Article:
The Rate of Return of Life Insurance

Life insurance is a necessity for many families to protect them from the unexpected potential loss of income that could occur with a loss of life. For young families, term insurance is an excellent vehicle to address this risk.

As we get older, we hopefully have generated some wealth and we will have fewer future expenses. At some point, your kids will be out of college, you may have paid off your house, and accumulated a nice size retirement account. Each year, your need for life insurance is reduced, and eventually, you may be able to self-insure the risk of an unexpected death.

Still, I know that many pre-retirees like the idea of having a permanent life insurance policy to leave money for their spouse, heirs, or charity. Unlike a Term policy, “permanent” life insurance may provide a specified death benefit for as long as you keep the policy in force. Obviously, a permanent policy is much more expensive than term insurance. But is it a good rate of return?

It depends on how long you live! The longer you live, the more premiums you pay, and the longer your heirs have to wait to receive a fixed payout. Therefore the return is lower. Here’s an example.

For a 60 year old male in good health, you might pay $8,000 a year for a $500,000 policy. Even if you live for another 25 years, that means your heirs would receive $500,000 and you only paid $200,000 in premiums. That must be a good return, right? Let’s take a look:

$500,000 future payout, cost is $8,000 a year.
Rate of Return

10 Years 32.1%
15 Years 16.5%
20 Years 9.9%
25 Years 6.5%
30 Years 4.4%

I would say the return is excellent if you live for 20 years or less. If you live for 30 years or more, you may have more total wealth if instead of purchasing insurance, you had simply kept your $8,000 a year invested. Historically, it has not been very difficult to beat 4.4% over 30 years. So as a long-term investment, I don’t like life insurance. Which brings us back to the primary purpose of life insurance in my mind: to protect against the danger of pre-mature death.

To be fair, the rate of return on insurance is generous because so many policies lapse. When that happens, insurers will have received years of premiums and never have to pay out a death benefit. Other policy holders will borrow from their policies, causing them to deplete and never payout. I believe the majority of people who start a permanent policy will never receive a death benefit because of their own choices.

I should add that getting the best price on a life insurance policy is no easy task. Underwriting for a permanent policy will be rigorous, looking at your health, weight, blood tests, family and occupational history and more. Now, if your premium was higher than $8,000 a year for this hypothetical policy, the rates of return above would obviously be much lower.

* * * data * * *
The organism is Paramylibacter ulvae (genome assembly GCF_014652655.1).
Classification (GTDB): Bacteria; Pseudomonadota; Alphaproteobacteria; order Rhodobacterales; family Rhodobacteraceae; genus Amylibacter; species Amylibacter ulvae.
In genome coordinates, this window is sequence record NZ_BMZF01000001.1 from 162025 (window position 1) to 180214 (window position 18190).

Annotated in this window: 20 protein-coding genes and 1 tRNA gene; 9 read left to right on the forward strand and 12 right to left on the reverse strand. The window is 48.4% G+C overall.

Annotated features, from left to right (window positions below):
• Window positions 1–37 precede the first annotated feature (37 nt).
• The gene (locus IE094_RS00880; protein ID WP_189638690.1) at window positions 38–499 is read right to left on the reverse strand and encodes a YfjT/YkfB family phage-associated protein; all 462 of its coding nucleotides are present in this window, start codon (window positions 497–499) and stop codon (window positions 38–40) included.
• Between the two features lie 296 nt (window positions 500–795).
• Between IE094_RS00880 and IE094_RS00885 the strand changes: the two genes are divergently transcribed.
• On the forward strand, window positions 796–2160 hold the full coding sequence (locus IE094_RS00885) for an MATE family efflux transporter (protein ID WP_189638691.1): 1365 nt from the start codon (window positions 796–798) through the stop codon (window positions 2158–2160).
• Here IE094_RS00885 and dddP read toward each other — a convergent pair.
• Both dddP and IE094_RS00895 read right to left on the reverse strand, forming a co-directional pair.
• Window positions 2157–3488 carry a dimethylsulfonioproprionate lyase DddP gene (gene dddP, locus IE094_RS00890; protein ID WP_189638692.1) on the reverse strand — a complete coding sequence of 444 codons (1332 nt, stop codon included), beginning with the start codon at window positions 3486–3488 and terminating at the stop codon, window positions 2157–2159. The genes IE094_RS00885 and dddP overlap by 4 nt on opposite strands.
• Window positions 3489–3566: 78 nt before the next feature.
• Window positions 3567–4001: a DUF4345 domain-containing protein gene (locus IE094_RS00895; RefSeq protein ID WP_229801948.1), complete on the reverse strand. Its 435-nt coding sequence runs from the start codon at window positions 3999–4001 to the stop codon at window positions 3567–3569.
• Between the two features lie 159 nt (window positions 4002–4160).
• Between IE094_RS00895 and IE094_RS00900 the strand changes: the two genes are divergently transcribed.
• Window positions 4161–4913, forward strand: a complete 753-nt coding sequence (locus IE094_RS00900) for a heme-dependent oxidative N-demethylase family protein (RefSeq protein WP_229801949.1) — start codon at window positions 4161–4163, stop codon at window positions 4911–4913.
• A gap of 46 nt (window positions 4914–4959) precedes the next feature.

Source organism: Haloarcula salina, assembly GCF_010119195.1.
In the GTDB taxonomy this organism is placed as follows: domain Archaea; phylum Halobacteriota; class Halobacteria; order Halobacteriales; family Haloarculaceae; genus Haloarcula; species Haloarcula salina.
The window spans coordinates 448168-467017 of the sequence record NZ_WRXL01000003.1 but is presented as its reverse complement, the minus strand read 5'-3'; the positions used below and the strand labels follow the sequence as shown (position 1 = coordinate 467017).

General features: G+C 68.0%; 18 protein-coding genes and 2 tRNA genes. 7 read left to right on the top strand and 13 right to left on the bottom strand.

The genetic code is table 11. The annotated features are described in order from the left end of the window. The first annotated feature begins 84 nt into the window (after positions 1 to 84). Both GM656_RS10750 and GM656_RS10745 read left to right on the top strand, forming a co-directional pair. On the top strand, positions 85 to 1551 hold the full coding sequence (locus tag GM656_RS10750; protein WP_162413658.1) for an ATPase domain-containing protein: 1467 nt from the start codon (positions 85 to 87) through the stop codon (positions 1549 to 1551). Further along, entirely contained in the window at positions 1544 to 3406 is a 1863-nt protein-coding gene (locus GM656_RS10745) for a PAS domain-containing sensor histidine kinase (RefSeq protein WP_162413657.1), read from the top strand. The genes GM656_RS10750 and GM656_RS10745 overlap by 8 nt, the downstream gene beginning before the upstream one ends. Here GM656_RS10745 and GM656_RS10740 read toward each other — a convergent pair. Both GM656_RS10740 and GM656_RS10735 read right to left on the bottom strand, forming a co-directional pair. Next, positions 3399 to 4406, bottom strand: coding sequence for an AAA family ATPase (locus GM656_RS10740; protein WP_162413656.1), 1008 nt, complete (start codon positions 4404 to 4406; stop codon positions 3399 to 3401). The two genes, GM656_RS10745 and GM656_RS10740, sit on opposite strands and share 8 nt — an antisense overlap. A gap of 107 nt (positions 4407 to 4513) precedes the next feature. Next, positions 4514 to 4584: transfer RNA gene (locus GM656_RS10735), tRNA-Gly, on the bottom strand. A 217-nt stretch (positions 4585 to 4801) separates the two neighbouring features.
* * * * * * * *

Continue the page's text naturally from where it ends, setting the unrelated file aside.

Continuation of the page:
My recommendation for most people: get term to cover you until your kids are out of college. For many people, that will be the only life insurance policy they will ever need. There are some good uses for permanent insurance, such as for business succession or estate planning. But it’s not the vehicle financial planners prefer for long-term wealth accumulation.

Five Ways To Invest Tax-Free

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“It doesn’t matter how much you make, but how much you keep.” Over time, taxes can be a significant drag on returns, especially for those who are in the higher tax brackets. Today, many families are also hit with the 3.8% Medicare surtax on investment income. If you are in the top tax bracket, you could be paying as much as 43.4% (39.6% plus the 3.8% Medicare surtax) for interest income or short-term capital gains.

Will the IRS Inherit Your IRA?


For several years, there has been a proposal in Washington to eliminate the Stretch IRA, also known as the “Inherited IRA” or “Beneficiary IRA”. Currently, when your beneficiary inherits your IRA, they can keep the account tax-deferred by leaving the assets in a Stretch IRA. While they have to take Required Minimum Distributions, using a Stretch IRA keeps distributions small and taxes low, as well as encourages beneficiaries to use the money gradually rather than spend their inheritance immediately.

Congress is looking for new ways to reduce the budget deficit, and according to IRA expert Ed Slott, it is increasingly probable that the Stretch IRA will be eliminated in the near future. Forcing beneficiaries to withdraw their inherited IRAs will raise billions in tax revenue, while allowing politicians to say that they haven’t raised tax rates.